The economic consequences of community capacity-building projects
- Principal investigator(s):
- Martin Knapp
- Annette Bauer, Margaret Perkins, Gerald Wistow
- Start year:
- End year:
In the current fiscal climate, it is important to understand and foster the potential of community resources to prevent, delay or meet social care and health needs. As part of this approach, there is a growing interest in projects that aim to build community ‘capacity’ or ‘capital’, that appear to support current national policy recommendations to build community capacity. These capacity building activities aim to harness the resources of local communities – the knowledge, skills and expertise of local populations, together with local voluntary and statutory bodies – to achieve positive outcomes.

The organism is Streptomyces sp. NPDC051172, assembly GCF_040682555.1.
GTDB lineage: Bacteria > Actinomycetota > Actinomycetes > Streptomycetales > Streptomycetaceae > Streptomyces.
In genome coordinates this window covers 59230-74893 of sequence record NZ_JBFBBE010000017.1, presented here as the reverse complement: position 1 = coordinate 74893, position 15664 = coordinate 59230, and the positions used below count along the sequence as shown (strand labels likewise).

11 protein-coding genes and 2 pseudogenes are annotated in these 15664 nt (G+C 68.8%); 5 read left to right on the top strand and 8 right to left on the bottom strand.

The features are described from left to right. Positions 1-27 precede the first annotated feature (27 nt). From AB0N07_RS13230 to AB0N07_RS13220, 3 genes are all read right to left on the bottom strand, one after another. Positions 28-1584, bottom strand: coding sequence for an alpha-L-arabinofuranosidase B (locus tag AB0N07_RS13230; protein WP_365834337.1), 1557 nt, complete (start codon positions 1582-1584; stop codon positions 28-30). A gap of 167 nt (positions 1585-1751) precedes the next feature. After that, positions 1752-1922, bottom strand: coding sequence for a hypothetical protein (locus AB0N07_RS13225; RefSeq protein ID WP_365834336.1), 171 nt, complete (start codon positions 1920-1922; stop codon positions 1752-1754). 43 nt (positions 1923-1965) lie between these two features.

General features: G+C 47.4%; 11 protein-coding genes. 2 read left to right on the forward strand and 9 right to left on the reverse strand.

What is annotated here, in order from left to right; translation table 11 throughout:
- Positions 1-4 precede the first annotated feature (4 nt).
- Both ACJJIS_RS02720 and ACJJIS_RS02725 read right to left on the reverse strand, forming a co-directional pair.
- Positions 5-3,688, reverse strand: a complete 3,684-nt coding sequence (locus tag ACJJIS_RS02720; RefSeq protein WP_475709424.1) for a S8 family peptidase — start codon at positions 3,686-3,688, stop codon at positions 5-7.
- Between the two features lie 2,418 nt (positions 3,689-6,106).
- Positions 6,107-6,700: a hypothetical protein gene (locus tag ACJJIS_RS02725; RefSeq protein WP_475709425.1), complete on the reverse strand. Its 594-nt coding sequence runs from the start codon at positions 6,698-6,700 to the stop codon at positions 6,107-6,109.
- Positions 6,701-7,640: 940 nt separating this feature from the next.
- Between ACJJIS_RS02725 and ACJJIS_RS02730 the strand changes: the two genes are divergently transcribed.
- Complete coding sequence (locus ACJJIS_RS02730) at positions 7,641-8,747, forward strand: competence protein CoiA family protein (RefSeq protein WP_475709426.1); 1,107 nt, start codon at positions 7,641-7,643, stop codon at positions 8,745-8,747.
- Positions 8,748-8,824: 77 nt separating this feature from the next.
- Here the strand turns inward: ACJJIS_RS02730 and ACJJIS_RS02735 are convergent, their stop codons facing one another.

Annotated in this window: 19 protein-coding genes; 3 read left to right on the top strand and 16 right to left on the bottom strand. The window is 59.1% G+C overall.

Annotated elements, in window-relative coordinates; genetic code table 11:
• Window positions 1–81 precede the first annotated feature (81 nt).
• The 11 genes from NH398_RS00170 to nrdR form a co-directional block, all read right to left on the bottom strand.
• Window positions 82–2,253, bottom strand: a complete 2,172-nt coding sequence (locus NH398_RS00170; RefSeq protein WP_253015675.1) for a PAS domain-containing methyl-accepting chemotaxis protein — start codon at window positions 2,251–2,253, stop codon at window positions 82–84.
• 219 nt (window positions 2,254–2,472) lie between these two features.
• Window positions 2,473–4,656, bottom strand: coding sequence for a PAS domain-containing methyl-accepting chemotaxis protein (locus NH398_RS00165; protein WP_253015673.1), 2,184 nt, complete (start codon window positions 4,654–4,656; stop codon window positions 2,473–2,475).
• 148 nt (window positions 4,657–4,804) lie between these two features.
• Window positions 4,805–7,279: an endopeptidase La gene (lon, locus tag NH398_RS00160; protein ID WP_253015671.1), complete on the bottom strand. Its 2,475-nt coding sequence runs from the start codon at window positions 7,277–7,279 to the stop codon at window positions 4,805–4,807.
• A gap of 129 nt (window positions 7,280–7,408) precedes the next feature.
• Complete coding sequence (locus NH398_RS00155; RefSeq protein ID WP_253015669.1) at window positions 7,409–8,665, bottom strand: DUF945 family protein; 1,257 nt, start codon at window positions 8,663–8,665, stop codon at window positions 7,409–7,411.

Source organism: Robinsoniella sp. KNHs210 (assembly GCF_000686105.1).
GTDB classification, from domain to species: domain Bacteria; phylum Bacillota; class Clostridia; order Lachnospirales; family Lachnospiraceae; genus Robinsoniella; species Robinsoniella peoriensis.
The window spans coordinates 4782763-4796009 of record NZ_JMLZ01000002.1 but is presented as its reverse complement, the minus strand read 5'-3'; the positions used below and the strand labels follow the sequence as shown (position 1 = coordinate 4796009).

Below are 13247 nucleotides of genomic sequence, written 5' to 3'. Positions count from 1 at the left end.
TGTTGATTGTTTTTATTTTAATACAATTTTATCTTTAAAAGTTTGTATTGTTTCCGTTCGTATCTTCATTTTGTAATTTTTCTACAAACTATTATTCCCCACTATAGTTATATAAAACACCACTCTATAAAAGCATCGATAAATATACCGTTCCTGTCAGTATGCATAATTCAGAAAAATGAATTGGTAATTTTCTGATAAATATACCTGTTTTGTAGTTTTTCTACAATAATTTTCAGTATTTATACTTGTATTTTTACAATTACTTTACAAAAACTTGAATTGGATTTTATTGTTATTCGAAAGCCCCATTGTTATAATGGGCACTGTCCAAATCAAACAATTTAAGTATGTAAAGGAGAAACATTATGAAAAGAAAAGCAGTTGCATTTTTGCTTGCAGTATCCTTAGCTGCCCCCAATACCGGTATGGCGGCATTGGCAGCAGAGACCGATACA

Such outcomes may include building safer, stronger, happier communities, as well as improving the wellbeing, independence, social inclusion and the health of individuals. Such projects may delay or prevent the need for support, and thus have the potential to reduce public expenditure, benefitting both the community generally and those who have (or are at risk of developing) health and social care needs.
This project aims to examine the economic case for investing in community capacity-building projects. It aims to: look at a diverse range of projects including: time banks, befriending, health champions, focused networks, community navigators and projects that build the infrastructure for investing in community capacity; examine outcomes through the use of both existing and new data to assess effectiveness of the different schemes; in particular examine cost-effectiveness and savings to the public purse, both short-term and (through appropriately careful projections) longer-term; and work in collaboration with projects to develop methods that can be employed locally for subsequent data collection and evaluation.